Toxic Perfume Chemicals Linked to Cancer, Sperm Damage

Companies are pouring potentially hazardous chemicals into many scented products, including popular perfumes.

By Leah Zerbe

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perfume toxinsPerfume ingredients may smell good to some people (while giving headaches to anyone sensitive to the fumes), but a 2010 study suggests popular brands reek of long-term health problems for all of us. The research detected that the labels of popular perfumes don't list harmful fragrance chemicals linked to sperm damage, hormone disruption (which is linked to some cancers, thyroid disease, obesity, diabetes, and other serious health problems), reproductive toxicity, and allergy problems. Researchers released this particular fragrance study on the heels of the President's Cancer Panel report, which suggests environmental factors like hormone-disrupting chemicals in consumer products, plastics, and pesticides used on our food could be causing many more cases of cancer than initially believed. The Cancer Panel report recommends that pregnant women and couples planning to become pregnant avoid exposure to hormone-disrupting chemicals due to cancer concerns. These chemicals that may play a role in cancer were found in many of the fragrances analyzed for this study. "This monumental study reveals the hidden hazards of fragrances," says Rodale.com advisor Anne C. Steinemann, PhD, professor of civil and environmental engineering, professor of public affairs, University of Washington. And, as with smoking, it's not just the person using the product that's affected. "Secondhand scents are also a big concern. One person using a fragranced product can cause health problems for many others," she says.

THE DETAILS: The analysis, performed by the nonprofit Campaign for Safe Cosmetics, a group with coalition members from the Breast Cancer Fund, Environmental Working Group, Clean Water Action, and other public and environmental health organizations, found that many top-selling fragrance products contain a dozen or more secret chemicals not listed on the labels, and multiple chemicals that can set off allergic reactions or disrupt hormones. Many have never been tested for safety on humans.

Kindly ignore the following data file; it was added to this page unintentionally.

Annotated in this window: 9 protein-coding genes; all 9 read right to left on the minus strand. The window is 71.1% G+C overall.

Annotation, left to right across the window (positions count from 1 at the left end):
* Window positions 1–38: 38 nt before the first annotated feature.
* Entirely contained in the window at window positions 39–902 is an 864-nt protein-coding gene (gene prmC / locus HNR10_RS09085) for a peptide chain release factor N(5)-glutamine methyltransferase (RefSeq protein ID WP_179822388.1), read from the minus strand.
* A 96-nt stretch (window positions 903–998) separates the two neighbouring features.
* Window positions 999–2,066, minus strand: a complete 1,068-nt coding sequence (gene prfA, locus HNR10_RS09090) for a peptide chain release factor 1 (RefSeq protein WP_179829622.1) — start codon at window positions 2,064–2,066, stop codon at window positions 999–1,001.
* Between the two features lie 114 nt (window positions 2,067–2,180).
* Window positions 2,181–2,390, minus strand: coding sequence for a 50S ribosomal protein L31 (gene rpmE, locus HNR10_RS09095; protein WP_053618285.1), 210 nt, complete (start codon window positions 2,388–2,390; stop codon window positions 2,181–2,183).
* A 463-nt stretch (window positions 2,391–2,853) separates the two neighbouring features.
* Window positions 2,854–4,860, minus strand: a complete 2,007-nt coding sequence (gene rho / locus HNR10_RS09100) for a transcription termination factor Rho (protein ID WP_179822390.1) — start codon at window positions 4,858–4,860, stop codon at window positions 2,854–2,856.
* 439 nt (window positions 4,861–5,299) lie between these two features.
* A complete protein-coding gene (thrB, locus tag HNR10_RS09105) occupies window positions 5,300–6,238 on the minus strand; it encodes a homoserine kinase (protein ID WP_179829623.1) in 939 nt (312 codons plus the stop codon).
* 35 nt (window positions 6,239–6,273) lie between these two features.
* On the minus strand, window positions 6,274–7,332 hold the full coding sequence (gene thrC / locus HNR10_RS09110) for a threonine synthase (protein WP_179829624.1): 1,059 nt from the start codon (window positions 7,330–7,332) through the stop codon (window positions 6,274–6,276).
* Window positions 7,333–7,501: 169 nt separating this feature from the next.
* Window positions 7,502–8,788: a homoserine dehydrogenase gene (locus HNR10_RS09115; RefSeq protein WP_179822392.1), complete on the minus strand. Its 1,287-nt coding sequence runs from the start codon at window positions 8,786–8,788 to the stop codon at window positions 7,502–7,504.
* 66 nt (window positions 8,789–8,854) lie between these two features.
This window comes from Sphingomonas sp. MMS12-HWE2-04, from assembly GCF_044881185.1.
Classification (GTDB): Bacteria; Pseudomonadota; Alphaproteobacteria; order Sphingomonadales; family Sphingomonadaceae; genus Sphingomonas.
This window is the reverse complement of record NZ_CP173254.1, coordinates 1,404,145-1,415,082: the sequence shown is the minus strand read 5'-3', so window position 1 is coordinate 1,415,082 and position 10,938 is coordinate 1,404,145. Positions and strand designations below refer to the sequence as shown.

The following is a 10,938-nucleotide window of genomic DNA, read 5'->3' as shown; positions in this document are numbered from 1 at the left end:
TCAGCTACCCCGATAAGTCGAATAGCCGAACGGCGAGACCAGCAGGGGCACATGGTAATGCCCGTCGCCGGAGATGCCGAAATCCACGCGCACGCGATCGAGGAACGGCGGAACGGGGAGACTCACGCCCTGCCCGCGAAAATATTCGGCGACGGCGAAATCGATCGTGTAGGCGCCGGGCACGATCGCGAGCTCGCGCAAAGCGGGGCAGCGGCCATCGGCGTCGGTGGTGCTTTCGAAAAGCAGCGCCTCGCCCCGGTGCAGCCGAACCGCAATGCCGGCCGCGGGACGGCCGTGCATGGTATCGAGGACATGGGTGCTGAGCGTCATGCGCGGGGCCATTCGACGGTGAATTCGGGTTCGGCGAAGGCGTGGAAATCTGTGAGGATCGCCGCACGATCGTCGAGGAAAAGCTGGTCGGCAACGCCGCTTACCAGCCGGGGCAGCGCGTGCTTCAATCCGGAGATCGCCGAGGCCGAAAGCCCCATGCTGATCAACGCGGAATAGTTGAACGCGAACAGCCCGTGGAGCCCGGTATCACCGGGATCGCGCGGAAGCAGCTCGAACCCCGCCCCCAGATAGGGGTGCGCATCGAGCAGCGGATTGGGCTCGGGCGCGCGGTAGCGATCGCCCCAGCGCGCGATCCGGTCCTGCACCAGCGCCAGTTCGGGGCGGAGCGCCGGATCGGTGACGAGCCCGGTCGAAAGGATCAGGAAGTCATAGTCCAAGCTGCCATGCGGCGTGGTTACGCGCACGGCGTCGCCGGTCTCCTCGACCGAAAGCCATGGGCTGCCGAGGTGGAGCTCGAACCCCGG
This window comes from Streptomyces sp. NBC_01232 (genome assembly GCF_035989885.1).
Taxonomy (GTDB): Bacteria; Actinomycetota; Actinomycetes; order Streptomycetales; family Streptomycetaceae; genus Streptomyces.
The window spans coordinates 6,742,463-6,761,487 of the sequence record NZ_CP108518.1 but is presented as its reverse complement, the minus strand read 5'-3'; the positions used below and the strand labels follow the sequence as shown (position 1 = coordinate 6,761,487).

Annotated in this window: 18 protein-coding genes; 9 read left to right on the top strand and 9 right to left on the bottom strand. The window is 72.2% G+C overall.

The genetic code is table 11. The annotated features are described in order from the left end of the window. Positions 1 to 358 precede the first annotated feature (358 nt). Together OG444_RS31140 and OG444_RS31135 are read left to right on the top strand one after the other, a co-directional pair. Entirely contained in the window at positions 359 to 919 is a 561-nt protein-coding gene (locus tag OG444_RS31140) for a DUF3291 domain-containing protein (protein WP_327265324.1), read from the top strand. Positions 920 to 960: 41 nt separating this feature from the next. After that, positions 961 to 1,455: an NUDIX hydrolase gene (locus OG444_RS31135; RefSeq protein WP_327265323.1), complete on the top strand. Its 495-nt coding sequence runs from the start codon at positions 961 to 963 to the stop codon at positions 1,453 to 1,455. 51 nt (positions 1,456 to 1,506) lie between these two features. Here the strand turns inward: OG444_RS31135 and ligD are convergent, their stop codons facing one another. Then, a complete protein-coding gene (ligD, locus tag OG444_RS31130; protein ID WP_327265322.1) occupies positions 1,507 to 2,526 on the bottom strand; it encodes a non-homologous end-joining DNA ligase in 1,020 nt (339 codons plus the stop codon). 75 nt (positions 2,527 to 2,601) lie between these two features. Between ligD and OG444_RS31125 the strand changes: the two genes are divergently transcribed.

All 17 of the popular fragrances tested contained chemicals not disclosed on the labels. Brands tested include: American Eagle Seventy Seven, Chanel Coco, Britney Spears Curious, Giorgio Armani Acqua di Gio (for men), Old Spice After Hours Body Spray (for men), Quicksilver (for men), Calvin Klein Eternity for Men, Bath & Body Works Japanese Cherry Blossom, Calvin Klein Eternity for Women, Halle by Halle Berry, Hannah Montana Secret Celebrity, Victoria's Secret Dream Angels Wish, Jennifer Lopez J. Lo Glow, AXE Body Spray for Men, Clinique Happy Perfume Spray, and Dolce & Gabbana Light Blue.

Here's what the researchers found, on average:

•  Ten sensitizing chemicals associated with allergic reactions like asthma, wheezing, headaches and contact dermatitis. Giorgio Armani Acqua di Gio contained 19 different sensitizing chemicals, more than any other product in the study.

•  Four hormone-disrupting chemicals linked to a range of health effects including sperm damage, thyroid disruption, and cancer. Halle by Halle Berry, Quicksilver, and Jennifer Lopez J. Lo Glow each contained seven different chemicals with the potential to disrupt the hormone system.

•  American Eagle Seventy Seven contained 24 hidden chemicals, the highest number of any product in the study.

Medical and public health experts from Harvard and the University of Washington peer-reviewed the study.

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